Parish Church of:
Mylor church and parish take their name from Meilyer (or Melorus), the son of a British prince who embraced Christianity, and was put to death for so doing, on the spot where the church now stand, on August 28th, 411.
The church of St. Mylor or Melorus, originally Norman, and dedicated in 1308, is a building of stone in the Norman and Perpendicular styles, consisting of chancel, nave, south aisle, transept, south porch, and an embattled turret on the western gable: at some distance from the church stands a detached belfry containing 3 bells, recast in 1888 as a memorial to the late Rev. J,W. Murray, a former vicar, the original dates (1637 and 1634) being repeated; the old bell of Trefusis church dated 1767, has also been presented to this church by Lord Clinton: in the church are memorials to the Trefusis family from 1615 to 1832, and these include a handsome monument with an effigy: there are other memorials to the families of Bonython (1697-1728), Lemon (1728-1868) and Yescombe (1803-26), besides various tablets and inscribed stones: the chancel has a mosaic reredos by Salvati, and there is a richly carved chancel screen: the pulpit is also an elaborate work, and in 1892 a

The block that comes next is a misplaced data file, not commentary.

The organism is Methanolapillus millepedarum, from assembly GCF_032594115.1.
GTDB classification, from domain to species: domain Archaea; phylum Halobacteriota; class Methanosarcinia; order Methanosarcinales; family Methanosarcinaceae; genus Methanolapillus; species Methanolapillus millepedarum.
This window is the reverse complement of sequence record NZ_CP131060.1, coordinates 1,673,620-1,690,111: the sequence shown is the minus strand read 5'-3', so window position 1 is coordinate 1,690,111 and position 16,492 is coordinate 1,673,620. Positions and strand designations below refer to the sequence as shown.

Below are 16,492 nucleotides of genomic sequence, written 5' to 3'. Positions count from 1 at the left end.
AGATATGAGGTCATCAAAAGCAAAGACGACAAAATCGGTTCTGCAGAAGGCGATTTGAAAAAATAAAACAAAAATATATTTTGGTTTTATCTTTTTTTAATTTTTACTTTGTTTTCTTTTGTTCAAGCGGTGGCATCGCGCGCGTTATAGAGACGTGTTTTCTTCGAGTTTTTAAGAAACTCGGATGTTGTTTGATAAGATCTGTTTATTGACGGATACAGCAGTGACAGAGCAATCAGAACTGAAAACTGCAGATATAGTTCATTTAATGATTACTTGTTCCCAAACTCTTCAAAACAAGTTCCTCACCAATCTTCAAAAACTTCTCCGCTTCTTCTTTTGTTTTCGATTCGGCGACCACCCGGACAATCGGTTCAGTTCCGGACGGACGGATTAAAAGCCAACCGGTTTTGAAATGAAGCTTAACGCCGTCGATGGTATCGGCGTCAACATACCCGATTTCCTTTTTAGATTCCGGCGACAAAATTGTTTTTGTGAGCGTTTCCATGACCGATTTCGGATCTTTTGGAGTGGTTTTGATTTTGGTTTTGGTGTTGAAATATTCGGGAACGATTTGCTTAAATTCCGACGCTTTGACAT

handsome brass lectern was presented by Mrs Olivey, of Tregew, in memory of her late husband: an ancient piscine, discovered in removing the foundations of the old vicarage house, has been placed on the south side; the font and north and west doorways are Norman: there are 400 sittings. The ancient churchyard cross, discovered during the restoration, has been re-erected near the south porch; it is a monolith of grey granite, 17 feet 6 inches long, with a four holed Greek cross at the head and, as now set up, stands about 11 feet above ground. The register dates form the year 1673.
The Mission church erected at MYLOR BRIDGE erected in 1892, will seat 200 persons;
services are held there by the clergy of Mylor Parish Church
and a lay reader licensed to the parish; the old mission church is used as a Sunday School.
'Kelly's Directory of Cornwall 1893'